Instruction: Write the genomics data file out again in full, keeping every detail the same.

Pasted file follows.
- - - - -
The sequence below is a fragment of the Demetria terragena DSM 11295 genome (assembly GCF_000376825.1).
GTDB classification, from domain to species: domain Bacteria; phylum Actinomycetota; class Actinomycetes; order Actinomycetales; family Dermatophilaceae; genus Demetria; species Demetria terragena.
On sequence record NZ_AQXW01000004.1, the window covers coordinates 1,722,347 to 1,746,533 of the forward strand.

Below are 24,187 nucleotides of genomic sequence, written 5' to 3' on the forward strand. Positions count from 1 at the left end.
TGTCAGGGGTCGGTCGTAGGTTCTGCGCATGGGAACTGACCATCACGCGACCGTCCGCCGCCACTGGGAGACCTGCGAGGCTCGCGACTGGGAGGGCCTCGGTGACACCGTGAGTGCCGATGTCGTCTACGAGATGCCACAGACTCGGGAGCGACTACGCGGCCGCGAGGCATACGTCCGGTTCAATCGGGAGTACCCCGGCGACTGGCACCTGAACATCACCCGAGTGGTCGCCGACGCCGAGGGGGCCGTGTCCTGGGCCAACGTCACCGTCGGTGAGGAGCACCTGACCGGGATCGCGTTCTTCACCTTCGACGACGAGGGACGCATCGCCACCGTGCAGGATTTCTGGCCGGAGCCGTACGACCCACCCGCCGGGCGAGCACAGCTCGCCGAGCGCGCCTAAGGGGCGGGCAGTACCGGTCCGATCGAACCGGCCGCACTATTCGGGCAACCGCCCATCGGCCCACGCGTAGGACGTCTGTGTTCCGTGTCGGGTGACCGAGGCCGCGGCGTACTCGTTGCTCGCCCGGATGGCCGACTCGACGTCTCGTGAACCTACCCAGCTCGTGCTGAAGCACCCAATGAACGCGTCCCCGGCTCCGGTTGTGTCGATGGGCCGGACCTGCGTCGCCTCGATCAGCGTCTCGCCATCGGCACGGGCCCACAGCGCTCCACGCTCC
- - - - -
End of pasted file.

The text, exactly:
The sequence below is a fragment of the Demetria terragena DSM 11295 genome (assembly GCF_000376825.1).
GTDB classification, from domain to species: domain Bacteria; phylum Actinomycetota; class Actinomycetes; order Actinomycetales; family Dermatophilaceae; genus Demetria; species Demetria terragena.
On sequence record NZ_AQXW01000004.1, the window covers coordinates 1,722,347 to 1,746,533 of the forward strand.

Below are 24,187 nucleotides of genomic sequence, written 5' to 3' on the forward strand. Positions count from 1 at the left end.
TGTCAGGGGTCGGTCGTAGGTTCTGCGCATGGGAACTGACCATCACGCGACCGTCCGCCGCCACTGGGAGACCTGCGAGGCTCGCGACTGGGAGGGCCTCGGTGACACCGTGAGTGCCGATGTCGTCTACGAGATGCCACAGACTCGGGAGCGACTACGCGGCCGCGAGGCATACGTCCGGTTCAATCGGGAGTACCCCGGCGACTGGCACCTGAACATCACCCGAGTGGTCGCCGACGCCGAGGGGGCCGTGTCCTGGGCCAACGTCACCGTCGGTGAGGAGCACCTGACCGGGATCGCGTTCTTCACCTTCGACGACGAGGGACGCATCGCCACCGTGCAGGATTTCTGGCCGGAGCCGTACGACCCACCCGCCGGGCGAGCACAGCTCGCCGAGCGCGCCTAAGGGGCGGGCAGTACCGGTCCGATCGAACCGGCCGCACTATTCGGGCAACCGCCCATCGGCCCACGCGTAGGACGTCTGTGTTCCGTGTCGGGTGACCGAGGCCGCGGCGTACTCGTTGCTCGCCCGGATGGCCGACTCGACGTCTCGTGAACCTACCCAGCTCGTGCTGAAGCACCCAATGAACGCGTCCCCGGCTCCGGTTGTGTCGATGGGCCGGACCTGCGTCGCCTCGATCAGCGTCTCGCCATCGGCACGGGCCCACAGCGCTCCACGCTCC